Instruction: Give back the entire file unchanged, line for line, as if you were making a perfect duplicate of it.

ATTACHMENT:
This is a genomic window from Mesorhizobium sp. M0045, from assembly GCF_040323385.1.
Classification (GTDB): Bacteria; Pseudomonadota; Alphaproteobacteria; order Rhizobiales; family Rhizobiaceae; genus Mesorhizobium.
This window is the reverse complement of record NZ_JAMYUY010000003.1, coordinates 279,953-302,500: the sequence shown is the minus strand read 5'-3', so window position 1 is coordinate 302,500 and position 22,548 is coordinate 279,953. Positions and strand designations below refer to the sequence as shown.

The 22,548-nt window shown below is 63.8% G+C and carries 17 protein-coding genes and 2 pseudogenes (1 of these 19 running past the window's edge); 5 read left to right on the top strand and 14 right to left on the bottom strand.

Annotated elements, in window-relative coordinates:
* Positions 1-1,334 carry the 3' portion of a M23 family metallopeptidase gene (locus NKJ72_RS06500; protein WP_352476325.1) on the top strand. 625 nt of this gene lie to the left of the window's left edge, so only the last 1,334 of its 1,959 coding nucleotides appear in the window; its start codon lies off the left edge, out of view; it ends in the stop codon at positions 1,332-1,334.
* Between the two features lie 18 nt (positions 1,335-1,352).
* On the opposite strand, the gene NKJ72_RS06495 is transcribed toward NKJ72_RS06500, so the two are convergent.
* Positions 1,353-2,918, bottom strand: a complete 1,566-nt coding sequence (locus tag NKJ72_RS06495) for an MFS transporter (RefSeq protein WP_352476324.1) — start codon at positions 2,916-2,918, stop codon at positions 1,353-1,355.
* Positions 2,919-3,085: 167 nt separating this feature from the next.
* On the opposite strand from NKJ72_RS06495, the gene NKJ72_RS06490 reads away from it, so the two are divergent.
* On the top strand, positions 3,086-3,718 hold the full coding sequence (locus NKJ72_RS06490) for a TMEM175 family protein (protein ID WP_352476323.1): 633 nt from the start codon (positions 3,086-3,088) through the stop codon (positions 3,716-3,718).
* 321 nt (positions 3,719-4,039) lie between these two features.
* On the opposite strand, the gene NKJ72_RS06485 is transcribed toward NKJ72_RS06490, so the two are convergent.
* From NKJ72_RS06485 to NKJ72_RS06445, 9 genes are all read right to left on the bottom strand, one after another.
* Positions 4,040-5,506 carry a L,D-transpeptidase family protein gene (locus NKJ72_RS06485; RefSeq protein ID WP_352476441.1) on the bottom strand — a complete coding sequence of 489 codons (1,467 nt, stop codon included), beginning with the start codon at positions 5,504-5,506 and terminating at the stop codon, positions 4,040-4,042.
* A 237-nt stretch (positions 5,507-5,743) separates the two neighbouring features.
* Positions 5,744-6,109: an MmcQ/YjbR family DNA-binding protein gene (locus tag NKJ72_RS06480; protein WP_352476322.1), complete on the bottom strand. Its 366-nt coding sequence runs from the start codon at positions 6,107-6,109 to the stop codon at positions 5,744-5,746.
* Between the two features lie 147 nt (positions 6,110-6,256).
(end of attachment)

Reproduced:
This is a genomic window from Mesorhizobium sp. M0045, from assembly GCF_040323385.1.
Classification (GTDB): Bacteria; Pseudomonadota; Alphaproteobacteria; order Rhizobiales; family Rhizobiaceae; genus Mesorhizobium.
This window is the reverse complement of record NZ_JAMYUY010000003.1, coordinates 279,953-302,500: the sequence shown is the minus strand read 5'-3', so window position 1 is coordinate 302,500 and position 22,548 is coordinate 279,953. Positions and strand designations below refer to the sequence as shown.

The 22,548-nt window shown below is 63.8% G+C and carries 17 protein-coding genes and 2 pseudogenes (1 of these 19 running past the window's edge); 5 read left to right on the top strand and 14 right to left on the bottom strand.

Annotated elements, in window-relative coordinates:
* Positions 1-1,334 carry the 3' portion of a M23 family metallopeptidase gene (locus NKJ72_RS06500; protein WP_352476325.1) on the top strand. 625 nt of this gene lie to the left of the window's left edge, so only the last 1,334 of its 1,959 coding nucleotides appear in the window; its start codon lies off the left edge, out of view; it ends in the stop codon at positions 1,332-1,334.
* Between the two features lie 18 nt (positions 1,335-1,352).
* On the opposite strand, the gene NKJ72_RS06495 is transcribed toward NKJ72_RS06500, so the two are convergent.
* Positions 1,353-2,918, bottom strand: a complete 1,566-nt coding sequence (locus tag NKJ72_RS06495) for an MFS transporter (RefSeq protein WP_352476324.1) — start codon at positions 2,916-2,918, stop codon at positions 1,353-1,355.
* Positions 2,919-3,085: 167 nt separating this feature from the next.
* On the opposite strand from NKJ72_RS06495, the gene NKJ72_RS06490 reads away from it, so the two are divergent.
* On the top strand, positions 3,086-3,718 hold the full coding sequence (locus NKJ72_RS06490) for a TMEM175 family protein (protein ID WP_352476323.1): 633 nt from the start codon (positions 3,086-3,088) through the stop codon (positions 3,716-3,718).
* 321 nt (positions 3,719-4,039) lie between these two features.
* On the opposite strand, the gene NKJ72_RS06485 is transcribed toward NKJ72_RS06490, so the two are convergent.
* From NKJ72_RS06485 to NKJ72_RS06445, 9 genes are all read right to left on the bottom strand, one after another.
* Positions 4,040-5,506 carry a L,D-transpeptidase family protein gene (locus NKJ72_RS06485; RefSeq protein ID WP_352476441.1) on the bottom strand — a complete coding sequence of 489 codons (1,467 nt, stop codon included), beginning with the start codon at positions 5,504-5,506 and terminating at the stop codon, positions 4,040-4,042.
* A 237-nt stretch (positions 5,507-5,743) separates the two neighbouring features.
* Positions 5,744-6,109: an MmcQ/YjbR family DNA-binding protein gene (locus tag NKJ72_RS06480; protein WP_352476322.1), complete on the bottom strand. Its 366-nt coding sequence runs from the start codon at positions 6,107-6,109 to the stop codon at positions 5,744-5,746.
* Between the two features lie 147 nt (positions 6,110-6,256).